It looks as if the data-sheet data was taken from a sample from a
    rather better batch than the one that provided the parts that got
    shipped to you.

    Batch-to-batch variation is often larger that within-batch variation.
     
  12. Bill Sloman

    Bill Sloman Guest

    So what did you think that your contribution added to the thread? Did
    you feel that your "most prolific poster" status might be be under
    threat, so you needed to make the kind of contribution that Google
    will count, even if everybody will see it as contentless?
    I'm not enough of an ass to add an entirely pointless comment to a
    thread.
    I don't, as I seem to have mentioned before. Technically speaking, I'm
    retired, rather than unemployed, but getting that right would seem to
    require a kind of civility that you seem unlikely to master, but
    complain about failing to get from other people.
    In your depressingly inadequate excuse for a mind.
     
  13. Jamie

    Jamie Guest

    did you put a piece of glass over the top of the sensor?

    Jamie
     
  14. Guest

    datasheet states that; output is not short circuit protect and must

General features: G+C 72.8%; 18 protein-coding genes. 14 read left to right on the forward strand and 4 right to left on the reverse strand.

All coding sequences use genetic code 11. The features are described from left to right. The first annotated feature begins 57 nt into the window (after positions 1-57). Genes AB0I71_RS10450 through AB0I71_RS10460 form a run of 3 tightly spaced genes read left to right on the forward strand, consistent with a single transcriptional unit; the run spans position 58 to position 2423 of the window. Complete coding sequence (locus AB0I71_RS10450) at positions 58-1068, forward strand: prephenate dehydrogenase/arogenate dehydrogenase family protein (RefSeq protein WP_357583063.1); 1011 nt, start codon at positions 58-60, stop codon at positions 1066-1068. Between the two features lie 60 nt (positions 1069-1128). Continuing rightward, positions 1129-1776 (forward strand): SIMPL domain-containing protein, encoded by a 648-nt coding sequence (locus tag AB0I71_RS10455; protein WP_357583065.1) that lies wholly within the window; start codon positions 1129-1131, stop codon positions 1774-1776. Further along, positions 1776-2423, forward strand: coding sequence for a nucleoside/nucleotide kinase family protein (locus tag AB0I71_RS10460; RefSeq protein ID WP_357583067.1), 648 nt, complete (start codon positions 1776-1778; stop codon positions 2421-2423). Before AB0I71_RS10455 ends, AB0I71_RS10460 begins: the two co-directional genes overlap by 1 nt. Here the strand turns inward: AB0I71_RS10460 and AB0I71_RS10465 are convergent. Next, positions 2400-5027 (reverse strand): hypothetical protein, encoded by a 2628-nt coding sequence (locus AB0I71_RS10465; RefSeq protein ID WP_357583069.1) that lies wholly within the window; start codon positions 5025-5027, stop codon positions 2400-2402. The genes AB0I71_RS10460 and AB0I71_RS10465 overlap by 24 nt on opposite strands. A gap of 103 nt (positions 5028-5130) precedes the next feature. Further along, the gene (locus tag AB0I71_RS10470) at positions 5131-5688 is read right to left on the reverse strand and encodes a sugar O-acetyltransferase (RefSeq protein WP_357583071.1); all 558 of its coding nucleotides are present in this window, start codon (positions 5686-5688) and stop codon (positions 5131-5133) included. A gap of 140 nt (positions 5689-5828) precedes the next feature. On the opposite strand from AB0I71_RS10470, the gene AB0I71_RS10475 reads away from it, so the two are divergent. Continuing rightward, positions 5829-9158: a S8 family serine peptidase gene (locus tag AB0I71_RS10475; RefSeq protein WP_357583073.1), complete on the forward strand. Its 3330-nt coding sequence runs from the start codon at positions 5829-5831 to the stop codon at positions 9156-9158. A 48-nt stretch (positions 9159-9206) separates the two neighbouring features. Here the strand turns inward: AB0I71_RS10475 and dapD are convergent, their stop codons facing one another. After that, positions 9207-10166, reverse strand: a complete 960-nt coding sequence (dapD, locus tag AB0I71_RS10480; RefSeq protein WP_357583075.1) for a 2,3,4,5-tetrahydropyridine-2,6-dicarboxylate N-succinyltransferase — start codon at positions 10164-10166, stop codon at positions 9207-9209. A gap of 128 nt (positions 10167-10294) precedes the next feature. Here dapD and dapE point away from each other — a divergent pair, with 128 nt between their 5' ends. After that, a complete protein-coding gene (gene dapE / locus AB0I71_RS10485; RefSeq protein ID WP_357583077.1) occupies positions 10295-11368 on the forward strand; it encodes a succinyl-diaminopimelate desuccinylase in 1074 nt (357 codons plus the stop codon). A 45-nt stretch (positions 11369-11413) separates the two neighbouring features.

never exceed 6mA, if you use a load resistor less than 800R you
    may damage the device with strong input light,

    -Lasse
     
  15. Bill Sloman

    Bill Sloman Guest

    You didn't - in fact - include any explicit reference to my comments.
    As far as your - minimal - content went, it would have made just as
    much sense as a reaction to Marco Trapanese's original post.

    "Yup, looks like a bug. Too much light breaks it."
    You'd like to think so. More objective observers might favour John
    Field's point of view - I certainly do, but I'm scarcely objective.
     
  16. Jamie

    Jamie Guest

    Oh I see, you favor what ever grass is greener at the moment.. I can
    see where this is going.


    Jamie
     
  17. Jamie

    Jamie Guest

    :)

    Jamie
     
  18. Il 29/08/2012 01:40, ha scritto:

    I may damage it because the strong input light leads to an output
    current above 6 mA. But this *does not* happen.

    Marco
     
  19. Il 29/08/2012 01:08, John Fields ha scritto:

    As said to Phil Hobbs I just need to scan an array of several hundred of
    photodiodes in order to get their output.

    Marco
     
  20. Il 29/08/2012 02:56, Phil Hobbs ha scritto:

    It's exactly what I did. I have 4 independent lines with 112 sensors
    each one. I scan them together.

    Marco